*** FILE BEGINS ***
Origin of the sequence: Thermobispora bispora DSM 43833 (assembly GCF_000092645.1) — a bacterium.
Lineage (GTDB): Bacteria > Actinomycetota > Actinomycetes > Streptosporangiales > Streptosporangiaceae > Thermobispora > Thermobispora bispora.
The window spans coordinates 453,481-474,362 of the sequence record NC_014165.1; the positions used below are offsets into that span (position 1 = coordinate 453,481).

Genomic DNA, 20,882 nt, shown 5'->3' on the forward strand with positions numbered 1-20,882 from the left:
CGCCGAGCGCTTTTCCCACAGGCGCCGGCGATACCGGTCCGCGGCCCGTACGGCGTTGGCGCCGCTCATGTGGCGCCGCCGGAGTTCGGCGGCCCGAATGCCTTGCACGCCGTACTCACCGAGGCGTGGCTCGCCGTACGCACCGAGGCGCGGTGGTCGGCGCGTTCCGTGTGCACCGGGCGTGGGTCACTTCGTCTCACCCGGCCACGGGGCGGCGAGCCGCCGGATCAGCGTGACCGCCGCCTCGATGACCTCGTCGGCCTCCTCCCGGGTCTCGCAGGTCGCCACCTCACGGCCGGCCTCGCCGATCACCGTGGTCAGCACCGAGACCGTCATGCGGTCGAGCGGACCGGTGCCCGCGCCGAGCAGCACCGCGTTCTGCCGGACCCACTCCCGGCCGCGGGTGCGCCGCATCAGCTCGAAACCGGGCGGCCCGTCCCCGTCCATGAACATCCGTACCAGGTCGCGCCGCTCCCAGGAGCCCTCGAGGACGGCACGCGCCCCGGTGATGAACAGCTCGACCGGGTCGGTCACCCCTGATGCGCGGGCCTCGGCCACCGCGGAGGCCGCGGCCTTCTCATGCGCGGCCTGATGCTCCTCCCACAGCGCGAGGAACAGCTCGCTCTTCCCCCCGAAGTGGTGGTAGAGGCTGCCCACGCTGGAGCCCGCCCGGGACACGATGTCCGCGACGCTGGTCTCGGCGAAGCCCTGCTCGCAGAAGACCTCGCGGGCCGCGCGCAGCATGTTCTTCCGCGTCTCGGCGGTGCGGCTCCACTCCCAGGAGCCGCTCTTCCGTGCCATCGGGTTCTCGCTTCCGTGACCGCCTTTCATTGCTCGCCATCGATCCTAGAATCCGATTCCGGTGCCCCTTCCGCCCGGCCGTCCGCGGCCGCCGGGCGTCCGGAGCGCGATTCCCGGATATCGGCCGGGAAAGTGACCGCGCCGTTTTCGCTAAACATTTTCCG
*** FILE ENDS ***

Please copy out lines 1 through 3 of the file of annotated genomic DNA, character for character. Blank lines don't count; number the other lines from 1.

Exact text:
Origin of the sequence: Thermobispora bispora DSM 43833 (assembly GCF_000092645.1) — a bacterium.
Lineage (GTDB): Bacteria > Actinomycetota > Actinomycetes > Streptosporangiales > Streptosporangiaceae > Thermobispora > Thermobispora bispora.
The window spans coordinates 453,481-474,362 of the sequence record NC_014165.1; the positions used below are offsets into that span (position 1 = coordinate 453,481).